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I would like to ask about "BadUSB" vulnerability real world attack vectors. I got this idea, because I use virtual box as a sandbox for checking incoming files from clients (I am not an exposed person and I am not doing anything sensitive - it's just a common precaution because I communicate with a lots of people and a lots of people doesn't too much care about PC security and I simply find using virtual machines convenient) and I have usually a USB card reader connected to the virtual machine. A assume that due to wide expansion of unsecure microcontrollers some of these devices may be potentially vulnerable to the BADUSB kind of attack too (and there is basically no way to find it out).

And I am curious - is using a USB device in a sandbox inappropriate? Does it mean that e.g. when I accidently launch a malware in my virtual machine, it may use BadUSB technique and "hide" itself in my card reader’s firmware like MBR viruses in MBR partition some years ago? Or is this attack "reseved" only for specific attacks when bad guys plants malicious devices in a parking lot of some company or send "a gift card with free flashdisc" to specific person. And malware does not use it to conceal itself - thus using a card reader in a sandbox is not a problem.

Thank you for your opinions in advance.

2 Answers 2

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A virtual machine machine is not a silver bullet. There are VM escape attacks. But it's probably decent mitigation for "accidental" attacks. If your threat estimation calls for it, keep it up.

For a BadUSB attack to inhabit (posses?) your card reader, your card reader would need to be vulnerable. Malware cannot magically infect. If the card reader is an ASIC with zero writable memory for instance, it cannot infect it. If it has an authenticated update procedure and zero useful vulnerabilities, it cannot infect it.

BadUSB is probably a targeted attack. Garden variety malware likely doesn't use BadUSB to hide itself. There's no reason it couldn't I guess other than the extra work of implementing the feature for the few times it comes across vulnerable USB with enough updatable portion for original firmware + malware with original payload and a BadUSB mechanism. The most heinous malware is a business that relies on mass or targeted infection. BadUSB probably falls on the latter end of the spectrum.

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  • Thanks! Not afraid of the magic :) but I cannot judge from the available sources if is this threat is common and e.g. used by malware as hiding and evasion technique (thus even a common user like me should be prepared) or is used only in a focused attacks (outside my threat model). According to some sources (1) the exploite needs to be written for every specific device, but according to others (2) it sounds to me that there are typically ICs like Phison 2303 which were/are generally used - so I understand it that one exploit may cover larger number of devices.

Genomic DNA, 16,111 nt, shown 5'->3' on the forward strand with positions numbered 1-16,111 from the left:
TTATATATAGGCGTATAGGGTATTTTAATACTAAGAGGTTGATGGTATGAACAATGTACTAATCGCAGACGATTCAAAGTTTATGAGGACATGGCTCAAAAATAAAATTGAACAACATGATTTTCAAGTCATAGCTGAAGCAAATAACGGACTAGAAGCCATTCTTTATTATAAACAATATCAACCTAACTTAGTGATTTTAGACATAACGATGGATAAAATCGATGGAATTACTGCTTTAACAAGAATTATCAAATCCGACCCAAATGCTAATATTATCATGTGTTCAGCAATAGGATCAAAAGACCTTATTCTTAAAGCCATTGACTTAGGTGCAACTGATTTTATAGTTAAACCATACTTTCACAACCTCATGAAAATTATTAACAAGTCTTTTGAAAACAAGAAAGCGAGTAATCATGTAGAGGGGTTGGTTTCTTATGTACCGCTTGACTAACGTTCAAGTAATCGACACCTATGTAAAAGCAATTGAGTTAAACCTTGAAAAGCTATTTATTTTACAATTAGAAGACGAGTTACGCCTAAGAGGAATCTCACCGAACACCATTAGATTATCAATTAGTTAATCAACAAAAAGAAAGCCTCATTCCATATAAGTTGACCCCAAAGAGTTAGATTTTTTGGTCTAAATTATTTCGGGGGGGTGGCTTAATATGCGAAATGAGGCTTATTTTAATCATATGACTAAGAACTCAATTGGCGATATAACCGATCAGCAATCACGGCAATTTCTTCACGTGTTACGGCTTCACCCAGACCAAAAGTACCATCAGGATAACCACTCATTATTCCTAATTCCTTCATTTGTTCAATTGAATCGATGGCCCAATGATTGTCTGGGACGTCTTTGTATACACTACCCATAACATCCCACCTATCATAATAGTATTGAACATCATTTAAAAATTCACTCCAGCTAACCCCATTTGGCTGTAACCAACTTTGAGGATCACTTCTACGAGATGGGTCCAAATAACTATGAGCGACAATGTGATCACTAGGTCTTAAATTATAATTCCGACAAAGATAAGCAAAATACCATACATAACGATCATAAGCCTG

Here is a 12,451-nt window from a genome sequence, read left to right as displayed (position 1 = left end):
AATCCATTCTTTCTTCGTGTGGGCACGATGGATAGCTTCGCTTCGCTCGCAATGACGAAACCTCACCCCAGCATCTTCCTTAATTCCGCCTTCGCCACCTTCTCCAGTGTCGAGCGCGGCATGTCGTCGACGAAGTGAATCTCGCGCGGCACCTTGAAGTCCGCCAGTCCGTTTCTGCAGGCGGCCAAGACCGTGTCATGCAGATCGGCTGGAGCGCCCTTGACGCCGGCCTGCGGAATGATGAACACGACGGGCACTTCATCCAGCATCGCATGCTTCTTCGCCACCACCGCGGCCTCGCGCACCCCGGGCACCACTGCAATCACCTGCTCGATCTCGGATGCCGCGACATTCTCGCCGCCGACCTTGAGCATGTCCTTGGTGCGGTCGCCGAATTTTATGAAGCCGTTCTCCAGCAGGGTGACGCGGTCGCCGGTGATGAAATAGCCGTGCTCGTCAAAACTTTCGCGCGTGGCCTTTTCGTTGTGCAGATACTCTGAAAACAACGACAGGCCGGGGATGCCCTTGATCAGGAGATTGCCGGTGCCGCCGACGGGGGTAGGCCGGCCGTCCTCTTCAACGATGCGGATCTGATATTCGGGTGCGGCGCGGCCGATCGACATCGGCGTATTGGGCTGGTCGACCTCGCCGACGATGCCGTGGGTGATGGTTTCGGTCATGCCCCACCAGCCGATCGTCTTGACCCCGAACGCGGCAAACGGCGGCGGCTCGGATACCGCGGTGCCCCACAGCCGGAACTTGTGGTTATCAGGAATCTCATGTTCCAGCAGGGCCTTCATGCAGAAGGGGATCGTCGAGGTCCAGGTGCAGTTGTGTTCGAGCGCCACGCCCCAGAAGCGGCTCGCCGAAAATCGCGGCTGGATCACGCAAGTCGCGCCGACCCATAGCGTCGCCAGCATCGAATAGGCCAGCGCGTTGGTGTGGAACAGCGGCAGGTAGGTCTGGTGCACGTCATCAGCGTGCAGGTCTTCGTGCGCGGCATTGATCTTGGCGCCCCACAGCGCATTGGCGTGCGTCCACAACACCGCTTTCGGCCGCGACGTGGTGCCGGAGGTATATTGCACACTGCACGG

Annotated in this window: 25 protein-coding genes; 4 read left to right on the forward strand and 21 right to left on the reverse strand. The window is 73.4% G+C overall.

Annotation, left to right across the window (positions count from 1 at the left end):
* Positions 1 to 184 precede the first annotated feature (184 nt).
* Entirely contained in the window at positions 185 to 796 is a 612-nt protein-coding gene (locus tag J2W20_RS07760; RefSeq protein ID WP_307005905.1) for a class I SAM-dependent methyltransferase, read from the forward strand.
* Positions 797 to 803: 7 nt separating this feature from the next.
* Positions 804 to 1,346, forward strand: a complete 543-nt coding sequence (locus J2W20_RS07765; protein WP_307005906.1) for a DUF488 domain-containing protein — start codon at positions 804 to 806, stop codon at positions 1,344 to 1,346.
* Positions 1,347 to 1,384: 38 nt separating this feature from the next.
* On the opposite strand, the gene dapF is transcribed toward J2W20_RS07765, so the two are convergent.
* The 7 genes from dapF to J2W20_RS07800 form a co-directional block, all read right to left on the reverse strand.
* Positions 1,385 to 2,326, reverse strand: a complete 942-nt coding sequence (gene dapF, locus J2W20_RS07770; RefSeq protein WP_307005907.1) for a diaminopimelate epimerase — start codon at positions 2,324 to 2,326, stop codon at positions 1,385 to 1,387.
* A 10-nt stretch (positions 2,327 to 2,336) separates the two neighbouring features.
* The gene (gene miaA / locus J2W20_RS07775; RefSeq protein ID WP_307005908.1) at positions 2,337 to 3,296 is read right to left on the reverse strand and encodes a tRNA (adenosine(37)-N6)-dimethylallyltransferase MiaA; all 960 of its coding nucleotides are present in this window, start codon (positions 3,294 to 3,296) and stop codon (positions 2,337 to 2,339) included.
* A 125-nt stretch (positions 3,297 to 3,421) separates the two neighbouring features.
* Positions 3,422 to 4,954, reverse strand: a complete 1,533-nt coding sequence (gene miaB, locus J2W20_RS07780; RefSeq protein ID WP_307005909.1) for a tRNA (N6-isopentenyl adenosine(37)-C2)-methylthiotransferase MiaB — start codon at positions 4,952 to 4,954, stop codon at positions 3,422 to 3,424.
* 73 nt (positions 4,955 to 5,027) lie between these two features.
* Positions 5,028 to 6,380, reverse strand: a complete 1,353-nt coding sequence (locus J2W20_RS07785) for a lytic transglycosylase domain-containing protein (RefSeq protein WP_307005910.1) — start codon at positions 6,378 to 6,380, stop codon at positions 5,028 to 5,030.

– M_Ryan
    Jun 9, 2022 at 7:26
  • (1) security.stackexchange.com/questions/239972/… (2) researchgate.net/publication/… PS: I use VMs also because easy upgrading and separation of my work - I'm messy and this way I can have a totally different environment for any project I do - just handy :)
    – M_Ryan
    Jun 9, 2022 at 7:28
  • Both 1 and 2 can be true. The exploit does need to be written for every device. In the case of the 2303, that is the device and it unfortunately was packaged in a few products. Five per a GitHub project tracking it's use and even then reports that the chip is being phased out even for those products. So a garden variety malware would need to carry around the attack for each and every device (think IC not product) it hopes to infect, knowing it may have limited, waning effectiveness. Its certainly possible and we may never know how common but I'd wager it's more of a targeted attack.
    – foreverska
    Jun 9, 2022 at 13:55
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I think there is a need to clarify things up. BadUSB is a USB mass storage device reprogrammed to act as USBHID keyboard (mass storage capability is lost). So, in a nutshell, you are plugging a keyboard with prerecorded keystrokes to your virtual machines, and the answer to your question depends if your virtualization software supports hotkey switching from running guest OS to the host OS and is likely yes, it's risky.

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    – Community Bot
    Jun 15, 2022 at 20:09
  • Hello, downvoter, w/o specific criticism I think my answer is just fine. Jun 15, 2022 at 20:15

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